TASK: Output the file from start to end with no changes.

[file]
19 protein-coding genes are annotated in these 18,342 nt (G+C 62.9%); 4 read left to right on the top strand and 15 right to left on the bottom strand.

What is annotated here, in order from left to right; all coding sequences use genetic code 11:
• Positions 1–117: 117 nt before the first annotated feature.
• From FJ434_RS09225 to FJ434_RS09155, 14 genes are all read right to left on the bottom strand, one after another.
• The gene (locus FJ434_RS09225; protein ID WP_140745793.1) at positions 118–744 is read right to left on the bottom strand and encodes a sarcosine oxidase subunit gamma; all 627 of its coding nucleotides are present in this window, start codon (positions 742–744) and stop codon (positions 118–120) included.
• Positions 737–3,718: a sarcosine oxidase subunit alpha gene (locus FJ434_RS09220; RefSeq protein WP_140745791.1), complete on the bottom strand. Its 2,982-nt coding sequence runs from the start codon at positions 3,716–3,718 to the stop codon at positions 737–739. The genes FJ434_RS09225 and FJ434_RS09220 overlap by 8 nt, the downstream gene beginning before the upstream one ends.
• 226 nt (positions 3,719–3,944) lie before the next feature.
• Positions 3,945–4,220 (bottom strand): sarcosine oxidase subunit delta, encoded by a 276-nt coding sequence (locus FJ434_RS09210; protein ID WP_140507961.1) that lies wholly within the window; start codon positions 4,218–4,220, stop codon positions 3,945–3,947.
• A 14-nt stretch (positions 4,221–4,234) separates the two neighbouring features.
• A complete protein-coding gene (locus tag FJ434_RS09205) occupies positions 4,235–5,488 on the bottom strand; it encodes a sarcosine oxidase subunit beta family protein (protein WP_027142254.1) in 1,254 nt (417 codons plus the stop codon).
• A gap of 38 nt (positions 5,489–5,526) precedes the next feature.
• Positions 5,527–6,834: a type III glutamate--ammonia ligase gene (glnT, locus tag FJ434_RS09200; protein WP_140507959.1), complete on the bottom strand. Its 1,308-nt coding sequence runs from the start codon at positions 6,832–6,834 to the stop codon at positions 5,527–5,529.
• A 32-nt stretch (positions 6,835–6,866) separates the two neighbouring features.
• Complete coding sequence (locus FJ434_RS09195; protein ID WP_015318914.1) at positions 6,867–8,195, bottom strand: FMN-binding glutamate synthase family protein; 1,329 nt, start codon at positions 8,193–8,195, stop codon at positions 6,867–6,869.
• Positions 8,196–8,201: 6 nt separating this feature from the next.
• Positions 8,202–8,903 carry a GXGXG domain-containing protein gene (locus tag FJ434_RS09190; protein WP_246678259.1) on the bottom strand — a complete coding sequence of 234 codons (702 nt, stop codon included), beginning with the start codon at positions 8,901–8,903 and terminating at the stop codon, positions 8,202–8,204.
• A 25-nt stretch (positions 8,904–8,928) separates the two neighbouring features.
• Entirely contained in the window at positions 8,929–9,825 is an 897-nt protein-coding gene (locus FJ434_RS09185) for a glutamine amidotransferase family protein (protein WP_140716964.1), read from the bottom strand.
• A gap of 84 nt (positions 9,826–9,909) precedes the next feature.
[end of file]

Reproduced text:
19 protein-coding genes are annotated in these 18,342 nt (G+C 62.9%); 4 read left to right on the top strand and 15 right to left on the bottom strand.

What is annotated here, in order from left to right; all coding sequences use genetic code 11:
• Positions 1–117: 117 nt before the first annotated feature.
• From FJ434_RS09225 to FJ434_RS09155, 14 genes are all read right to left on the bottom strand, one after another.
• The gene (locus FJ434_RS09225; protein ID WP_140745793.1) at positions 118–744 is read right to left on the bottom strand and encodes a sarcosine oxidase subunit gamma; all 627 of its coding nucleotides are present in this window, start codon (positions 742–744) and stop codon (positions 118–120) included.
• Positions 737–3,718: a sarcosine oxidase subunit alpha gene (locus FJ434_RS09220; RefSeq protein WP_140745791.1), complete on the bottom strand. Its 2,982-nt coding sequence runs from the start codon at positions 3,716–3,718 to the stop codon at positions 737–739. The genes FJ434_RS09225 and FJ434_RS09220 overlap by 8 nt, the downstream gene beginning before the upstream one ends.
• 226 nt (positions 3,719–3,944) lie before the next feature.
• Positions 3,945–4,220 (bottom strand): sarcosine oxidase subunit delta, encoded by a 276-nt coding sequence (locus FJ434_RS09210; protein ID WP_140507961.1) that lies wholly within the window; start codon positions 4,218–4,220, stop codon positions 3,945–3,947.
• A 14-nt stretch (positions 4,221–4,234) separates the two neighbouring features.
• A complete protein-coding gene (locus tag FJ434_RS09205) occupies positions 4,235–5,488 on the bottom strand; it encodes a sarcosine oxidase subunit beta family protein (protein WP_027142254.1) in 1,254 nt (417 codons plus the stop codon).
• A gap of 38 nt (positions 5,489–5,526) precedes the next feature.
• Positions 5,527–6,834: a type III glutamate--ammonia ligase gene (glnT, locus tag FJ434_RS09200; protein WP_140507959.1), complete on the bottom strand. Its 1,308-nt coding sequence runs from the start codon at positions 6,832–6,834 to the stop codon at positions 5,527–5,529.
• A 32-nt stretch (positions 6,835–6,866) separates the two neighbouring features.
• Complete coding sequence (locus FJ434_RS09195; protein ID WP_015318914.1) at positions 6,867–8,195, bottom strand: FMN-binding glutamate synthase family protein; 1,329 nt, start codon at positions 8,193–8,195, stop codon at positions 6,867–6,869.
• Positions 8,196–8,201: 6 nt separating this feature from the next.
• Positions 8,202–8,903 carry a GXGXG domain-containing protein gene (locus tag FJ434_RS09190; protein WP_246678259.1) on the bottom strand — a complete coding sequence of 234 codons (702 nt, stop codon included), beginning with the start codon at positions 8,901–8,903 and terminating at the stop codon, positions 8,202–8,204.
• A 25-nt stretch (positions 8,904–8,928) separates the two neighbouring features.
• Entirely contained in the window at positions 8,929–9,825 is an 897-nt protein-coding gene (locus FJ434_RS09185) for a glutamine amidotransferase family protein (protein WP_140716964.1), read from the bottom strand.
• A gap of 84 nt (positions 9,826–9,909) precedes the next feature.